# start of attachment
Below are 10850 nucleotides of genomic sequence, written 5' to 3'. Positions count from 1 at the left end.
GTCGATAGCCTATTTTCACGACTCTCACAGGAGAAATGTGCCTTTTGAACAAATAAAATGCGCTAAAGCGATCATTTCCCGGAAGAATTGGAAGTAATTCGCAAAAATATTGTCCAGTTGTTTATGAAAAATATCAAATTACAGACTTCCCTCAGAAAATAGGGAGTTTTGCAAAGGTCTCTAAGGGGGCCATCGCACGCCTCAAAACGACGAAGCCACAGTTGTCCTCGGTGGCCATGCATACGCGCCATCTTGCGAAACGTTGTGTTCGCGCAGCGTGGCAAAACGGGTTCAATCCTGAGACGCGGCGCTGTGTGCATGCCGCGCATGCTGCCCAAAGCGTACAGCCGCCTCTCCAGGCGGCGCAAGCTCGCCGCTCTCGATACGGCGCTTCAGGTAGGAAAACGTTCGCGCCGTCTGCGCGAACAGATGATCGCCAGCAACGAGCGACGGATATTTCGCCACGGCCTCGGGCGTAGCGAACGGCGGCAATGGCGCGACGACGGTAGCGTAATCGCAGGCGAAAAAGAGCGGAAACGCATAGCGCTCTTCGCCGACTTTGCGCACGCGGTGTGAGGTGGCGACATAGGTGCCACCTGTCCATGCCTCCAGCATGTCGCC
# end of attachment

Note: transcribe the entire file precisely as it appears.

Below are 10850 nucleotides of genomic sequence, written 5' to 3'. Positions count from 1 at the left end.
GTCGATAGCCTATTTTCACGACTCTCACAGGAGAAATGTGCCTTTTGAACAAATAAAATGCGCTAAAGCGATCATTTCCCGGAAGAATTGGAAGTAATTCGCAAAAATATTGTCCAGTTGTTTATGAAAAATATCAAATTACAGACTTCCCTCAGAAAATAGGGAGTTTTGCAAAGGTCTCTAAGGGGGCCATCGCACGCCTCAAAACGACGAAGCCACAGTTGTCCTCGGTGGCCATGCATACGCGCCATCTTGCGAAACGTTGTGTTCGCGCAGCGTGGCAAAACGGGTTCAATCCTGAGACGCGGCGCTGTGTGCATGCCGCGCATGCTGCCCAAAGCGTACAGCCGCCTCTCCAGGCGGCGCAAGCTCGCCGCTCTCGATACGGCGCTTCAGGTAGGAAAACGTTCGCGCCGTCTGCGCGAACAGATGATCGCCAGCAACGAGCGACGGATATTTCGCCACGGCCTCGGGCGTAGCGAACGGCGGCAATGGCGCGACGACGGTAGCGTAATCGCAGGCGAAAAAGAGCGGAAACGCATAGCGCTCTTCGCCGACTTTGCGCACGCGGTGTGAGGTGGCGACATAGGTGCCACCTGTCCATGCCTCCAGCATGTCGCC